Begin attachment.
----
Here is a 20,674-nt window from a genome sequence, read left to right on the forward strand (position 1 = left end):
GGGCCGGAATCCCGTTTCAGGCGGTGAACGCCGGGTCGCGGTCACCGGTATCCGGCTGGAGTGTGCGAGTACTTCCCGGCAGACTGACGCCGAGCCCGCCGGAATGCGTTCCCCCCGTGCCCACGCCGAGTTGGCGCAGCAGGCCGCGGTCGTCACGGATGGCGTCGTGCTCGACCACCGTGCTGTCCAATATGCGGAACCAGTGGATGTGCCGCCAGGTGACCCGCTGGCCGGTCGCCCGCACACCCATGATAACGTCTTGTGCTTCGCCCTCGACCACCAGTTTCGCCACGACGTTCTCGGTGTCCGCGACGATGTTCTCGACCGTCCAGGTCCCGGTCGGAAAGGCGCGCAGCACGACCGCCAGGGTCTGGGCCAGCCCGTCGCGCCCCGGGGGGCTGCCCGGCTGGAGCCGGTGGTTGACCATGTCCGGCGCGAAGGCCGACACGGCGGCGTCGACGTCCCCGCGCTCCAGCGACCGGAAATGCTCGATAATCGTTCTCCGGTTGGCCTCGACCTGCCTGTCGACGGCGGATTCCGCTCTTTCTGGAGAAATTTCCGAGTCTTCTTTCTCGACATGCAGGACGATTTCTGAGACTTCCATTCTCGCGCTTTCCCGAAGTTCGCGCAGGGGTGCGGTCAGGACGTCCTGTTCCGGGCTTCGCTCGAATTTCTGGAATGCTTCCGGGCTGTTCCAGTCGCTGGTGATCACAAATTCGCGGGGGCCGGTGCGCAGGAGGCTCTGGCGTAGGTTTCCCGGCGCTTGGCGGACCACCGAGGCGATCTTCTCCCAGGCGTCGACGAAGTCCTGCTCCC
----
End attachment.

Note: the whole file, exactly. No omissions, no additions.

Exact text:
Here is a 20,674-nt window from a genome sequence, read left to right on the forward strand (position 1 = left end):
GGGCCGGAATCCCGTTTCAGGCGGTGAACGCCGGGTCGCGGTCACCGGTATCCGGCTGGAGTGTGCGAGTACTTCCCGGCAGACTGACGCCGAGCCCGCCGGAATGCGTTCCCCCCGTGCCCACGCCGAGTTGGCGCAGCAGGCCGCGGTCGTCACGGATGGCGTCGTGCTCGACCACCGTGCTGTCCAATATGCGGAACCAGTGGATGTGCCGCCAGGTGACCCGCTGGCCGGTCGCCCGCACACCCATGATAACGTCTTGTGCTTCGCCCTCGACCACCAGTTTCGCCACGACGTTCTCGGTGTCCGCGACGATGTTCTCGACCGTCCAGGTCCCGGTCGGAAAGGCGCGCAGCACGACCGCCAGGGTCTGGGCCAGCCCGTCGCGCCCCGGGGGGCTGCCCGGCTGGAGCCGGTGGTTGACCATGTCCGGCGCGAAGGCCGACACGGCGGCGTCGACGTCCCCGCGCTCCAGCGACCGGAAATGCTCGATAATCGTTCTCCGGTTGGCCTCGACCTGCCTGTCGACGGCGGATTCCGCTCTTTCTGGAGAAATTTCCGAGTCTTCTTTCTCGACATGCAGGACGATTTCTGAGACTTCCATTCTCGCGCTTTCCCGAAGTTCGCGCAGGGGTGCGGTCAGGACGTCCTGTTCCGGGCTTCGCTCGAATTTCTGGAATGCTTCCGGGCTGTTCCAGTCGCTGGTGATCACAAATTCGCGGGGGCCGGTGCGCAGGAGGCTCTGGCGTAGGTTTCCCGGCGCTTGGCGGACCACCGAGGCGATCTTCTCCCAGGCGTCGACGAAGTCCTGCTCCC